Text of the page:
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Additive Manufacturing – A New Tool in the Manufacturing Toolbox Part 5

Gee Whiz! Stuff
Blog Written By: Hutch Hutchison, Principal, Technology & Engineering, FuzeHub
This week we’re going to have some fun! Sorry for the weeks prior where I went through history and process of this exploding technology. I have taken you behind the scenes, away from all the hype that the media is giving to Additive Manufacturing, and given you some facts. Now, let’s get to the fun part- the “Gee Whiz” of Additive.
Let’s start with some research done at MIT on 3-D printing. The Mediated Matter Lab is working on ways to mimic nature, in the printing of structural components. I really like the gradient that they are printing into cement columns, mimicking the structure of our bones, resulting in a lighter weight but stronger structure. Check out this video:
MIT Structural 3-D Printing
While we are on the topic of structures, there is so much going on around the world with 3-D printing of stone structures, sculptures, even whole buildings. This video, (warning, it’s rather long!) is a concept, that is actually in the development stages. It’s a great idea to inexpensively print houses for the poor, cheaper and faster than temporary structures for emergencies.
3-D printing of shelters
Continuing the theme of structures, let’s consider the human body. Oak Ridge National Laboratory in Tennessee, has been pioneering the use of 3-D Printing as a manufacturing tool for some time. One of their projects has been to take on the job of manufacturing artificial limbs, prosthetic devices. This video shows the progress of this project. I like it because it gets some of the principles that we have discussed in this blog – complex design (note the lattice structure of the interior of the hand – to be covered with skin-like material for the final patient assembly.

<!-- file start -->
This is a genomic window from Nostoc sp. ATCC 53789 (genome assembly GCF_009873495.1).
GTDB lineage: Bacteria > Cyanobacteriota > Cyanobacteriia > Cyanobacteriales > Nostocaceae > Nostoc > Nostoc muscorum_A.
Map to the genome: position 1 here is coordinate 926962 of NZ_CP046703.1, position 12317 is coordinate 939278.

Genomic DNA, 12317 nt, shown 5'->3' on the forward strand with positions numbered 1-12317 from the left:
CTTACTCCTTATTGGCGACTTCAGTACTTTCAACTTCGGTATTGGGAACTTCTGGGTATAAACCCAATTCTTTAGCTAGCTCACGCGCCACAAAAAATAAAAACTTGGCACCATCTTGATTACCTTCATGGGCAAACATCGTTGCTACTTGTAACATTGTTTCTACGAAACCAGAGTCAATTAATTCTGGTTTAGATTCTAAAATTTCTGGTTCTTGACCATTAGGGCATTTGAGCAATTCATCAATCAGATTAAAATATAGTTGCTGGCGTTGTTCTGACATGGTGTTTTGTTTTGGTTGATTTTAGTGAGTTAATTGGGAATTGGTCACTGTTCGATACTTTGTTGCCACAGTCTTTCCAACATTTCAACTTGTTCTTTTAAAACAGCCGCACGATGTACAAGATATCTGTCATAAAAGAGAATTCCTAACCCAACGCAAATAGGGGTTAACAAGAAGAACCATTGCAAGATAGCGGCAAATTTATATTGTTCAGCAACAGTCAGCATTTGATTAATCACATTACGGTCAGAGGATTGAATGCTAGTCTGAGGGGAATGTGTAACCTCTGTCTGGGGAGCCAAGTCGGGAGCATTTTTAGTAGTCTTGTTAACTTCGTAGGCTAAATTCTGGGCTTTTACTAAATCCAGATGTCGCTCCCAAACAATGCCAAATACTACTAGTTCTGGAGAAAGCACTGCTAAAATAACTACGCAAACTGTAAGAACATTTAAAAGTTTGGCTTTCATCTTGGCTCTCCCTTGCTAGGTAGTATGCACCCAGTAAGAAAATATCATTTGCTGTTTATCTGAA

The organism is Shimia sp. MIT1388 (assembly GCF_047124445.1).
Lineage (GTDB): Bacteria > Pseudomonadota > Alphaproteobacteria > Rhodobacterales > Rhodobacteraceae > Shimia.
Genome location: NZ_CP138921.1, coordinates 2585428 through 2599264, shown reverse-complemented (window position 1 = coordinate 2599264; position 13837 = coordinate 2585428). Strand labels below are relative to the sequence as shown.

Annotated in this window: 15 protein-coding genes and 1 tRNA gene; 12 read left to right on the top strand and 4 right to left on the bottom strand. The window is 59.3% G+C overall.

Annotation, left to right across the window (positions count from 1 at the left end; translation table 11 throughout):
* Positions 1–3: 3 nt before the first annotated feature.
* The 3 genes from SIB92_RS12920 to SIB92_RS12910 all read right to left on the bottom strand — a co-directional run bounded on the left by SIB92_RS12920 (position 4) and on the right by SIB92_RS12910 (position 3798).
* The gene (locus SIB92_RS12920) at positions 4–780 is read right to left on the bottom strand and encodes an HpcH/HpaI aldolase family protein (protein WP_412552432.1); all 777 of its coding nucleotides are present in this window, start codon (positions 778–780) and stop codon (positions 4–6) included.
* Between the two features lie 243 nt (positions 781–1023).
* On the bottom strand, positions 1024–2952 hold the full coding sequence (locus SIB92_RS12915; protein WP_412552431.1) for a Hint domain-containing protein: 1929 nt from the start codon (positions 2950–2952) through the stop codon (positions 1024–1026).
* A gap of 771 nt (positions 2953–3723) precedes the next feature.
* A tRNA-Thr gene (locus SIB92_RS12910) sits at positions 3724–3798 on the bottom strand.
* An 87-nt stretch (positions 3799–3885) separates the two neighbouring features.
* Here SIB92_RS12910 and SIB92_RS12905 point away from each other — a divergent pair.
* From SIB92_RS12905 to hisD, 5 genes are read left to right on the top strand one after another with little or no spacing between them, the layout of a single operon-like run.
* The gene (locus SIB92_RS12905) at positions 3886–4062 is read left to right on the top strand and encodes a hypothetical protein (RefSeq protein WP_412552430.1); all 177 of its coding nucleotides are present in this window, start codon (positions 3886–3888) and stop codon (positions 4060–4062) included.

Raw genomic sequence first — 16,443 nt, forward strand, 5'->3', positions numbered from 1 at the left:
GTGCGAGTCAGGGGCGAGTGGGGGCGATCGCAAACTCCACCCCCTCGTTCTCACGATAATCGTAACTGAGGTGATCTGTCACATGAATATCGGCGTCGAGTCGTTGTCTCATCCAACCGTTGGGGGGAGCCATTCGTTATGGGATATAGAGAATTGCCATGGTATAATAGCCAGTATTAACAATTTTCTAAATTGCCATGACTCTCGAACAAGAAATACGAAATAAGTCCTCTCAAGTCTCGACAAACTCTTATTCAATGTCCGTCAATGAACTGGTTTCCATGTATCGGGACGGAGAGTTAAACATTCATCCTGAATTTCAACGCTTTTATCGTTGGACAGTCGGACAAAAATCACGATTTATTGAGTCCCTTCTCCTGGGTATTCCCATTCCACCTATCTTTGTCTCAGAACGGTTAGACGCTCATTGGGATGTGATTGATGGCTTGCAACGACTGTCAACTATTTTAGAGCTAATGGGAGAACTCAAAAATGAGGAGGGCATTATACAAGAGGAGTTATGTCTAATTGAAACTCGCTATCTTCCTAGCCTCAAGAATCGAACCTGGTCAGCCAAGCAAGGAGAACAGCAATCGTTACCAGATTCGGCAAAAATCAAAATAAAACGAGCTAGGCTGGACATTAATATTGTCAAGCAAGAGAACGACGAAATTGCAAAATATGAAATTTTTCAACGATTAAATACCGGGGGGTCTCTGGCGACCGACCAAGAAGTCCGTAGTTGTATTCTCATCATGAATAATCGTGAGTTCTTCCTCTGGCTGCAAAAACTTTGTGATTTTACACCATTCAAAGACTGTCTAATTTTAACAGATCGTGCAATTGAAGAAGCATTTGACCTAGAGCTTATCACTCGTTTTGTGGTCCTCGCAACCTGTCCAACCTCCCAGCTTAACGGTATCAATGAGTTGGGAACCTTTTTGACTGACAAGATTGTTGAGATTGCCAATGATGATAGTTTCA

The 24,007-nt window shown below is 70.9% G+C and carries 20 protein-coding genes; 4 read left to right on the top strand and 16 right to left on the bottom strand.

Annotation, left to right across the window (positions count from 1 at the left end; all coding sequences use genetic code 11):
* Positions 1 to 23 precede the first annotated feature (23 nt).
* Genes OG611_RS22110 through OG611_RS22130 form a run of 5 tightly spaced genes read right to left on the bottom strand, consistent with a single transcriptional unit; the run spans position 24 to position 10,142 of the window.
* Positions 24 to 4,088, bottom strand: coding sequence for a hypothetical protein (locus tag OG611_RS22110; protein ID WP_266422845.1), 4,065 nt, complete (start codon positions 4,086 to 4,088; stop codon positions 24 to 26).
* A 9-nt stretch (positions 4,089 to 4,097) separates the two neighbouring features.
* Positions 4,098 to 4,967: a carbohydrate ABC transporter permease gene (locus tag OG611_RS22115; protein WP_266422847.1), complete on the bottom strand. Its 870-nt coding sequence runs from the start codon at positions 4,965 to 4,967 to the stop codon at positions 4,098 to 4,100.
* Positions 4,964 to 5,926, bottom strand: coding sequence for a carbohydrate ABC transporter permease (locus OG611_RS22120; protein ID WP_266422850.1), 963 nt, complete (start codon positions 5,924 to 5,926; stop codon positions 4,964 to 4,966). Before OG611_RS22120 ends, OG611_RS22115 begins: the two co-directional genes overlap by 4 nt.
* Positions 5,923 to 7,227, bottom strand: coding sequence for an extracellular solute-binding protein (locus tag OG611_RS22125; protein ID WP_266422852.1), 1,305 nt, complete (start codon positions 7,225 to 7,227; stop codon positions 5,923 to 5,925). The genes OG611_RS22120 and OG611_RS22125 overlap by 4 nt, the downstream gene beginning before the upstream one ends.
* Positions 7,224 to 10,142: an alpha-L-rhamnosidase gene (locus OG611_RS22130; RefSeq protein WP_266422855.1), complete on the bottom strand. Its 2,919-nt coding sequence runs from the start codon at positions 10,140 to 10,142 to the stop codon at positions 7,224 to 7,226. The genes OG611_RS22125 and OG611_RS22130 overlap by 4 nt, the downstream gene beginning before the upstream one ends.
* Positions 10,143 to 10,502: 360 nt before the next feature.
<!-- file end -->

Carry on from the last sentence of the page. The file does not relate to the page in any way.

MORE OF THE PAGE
Enjoy!                                   Oak Ridge Artificial Hand
So, now we’re on the topic of hands, and the need for skin to cover the hand, researchers at the Armed Forces Institute of Regenerative Medicine, at Wake Forest University are experimenting with use of a standard HP inkjet printer to print the correct type of skin cells to repair burn victims. Perhaps these two (Oak Ridge and Wake Forest) will one day combine to product a prosthetic limb with real skin!
Printing Skin!
You might gather from some of this that biomedical applications represent some of the largest growth in the additive manufacturing technology – and I agree. We see two examples here with limbs and skin. Additive has been used for 14 years to make hearing aids – remember we have talked about mass customization? A number of different, custom hearing aids can be fabricated in a single am build. Over 20,000 have been built so far. Over 40,000 hip replacement prosthetics have been made with AM. AM Dental prosthetics represent a huge industry, and almost make it worthwhile for a dentist to have his own AM machine- metal and/ or plastic (or, as recently prototyped, porcelain).  Other body parts that are moving from their experimental starts include veins, organs, (Organovo, in California, sees a future having a 3-D printer in a surgical theater, printing replacement organs, supplied by the patient’s own cells!) bones, (Wake Forest also has a bony scaffold material that is print-able, and, when cultured with the patient’s cells, actually promotes real bone growth.) and ears!
Apart from the actual body parts, AM has made inroads into tools and fixtures. Surgeons have developed actual size models of the surgical areas they are to operate, such as a patient’s brain. To have a life-size model of a brain, from which a surgeon is to remove an aneurism, provides a rehearsal opportunity, which allows the surgeon to properly plan the actual operation. The model can be facilitated by a CT scan, or MRI, or even X-Ray, so that the model is exact.
Surgical tools, clamps, other aids can be quickly produced, even during the operation, to respond to some quick need. The Army has already put together CAD models to allow a battlefield surgeon to produce an entire surgical kit additively. More medical applications of this rapidly growing technology are evident almost every week.
So, that’s it for this week! Finally, in our last Blog, next week, we get down to what you have been waiting for – machines, costs, pro’s & con’s, materials, and, most importantly advice. We will give a subjective scoring system to help you determine your “need” for AM, and advise on ways to adopt this enabling (not disruptive) technology.


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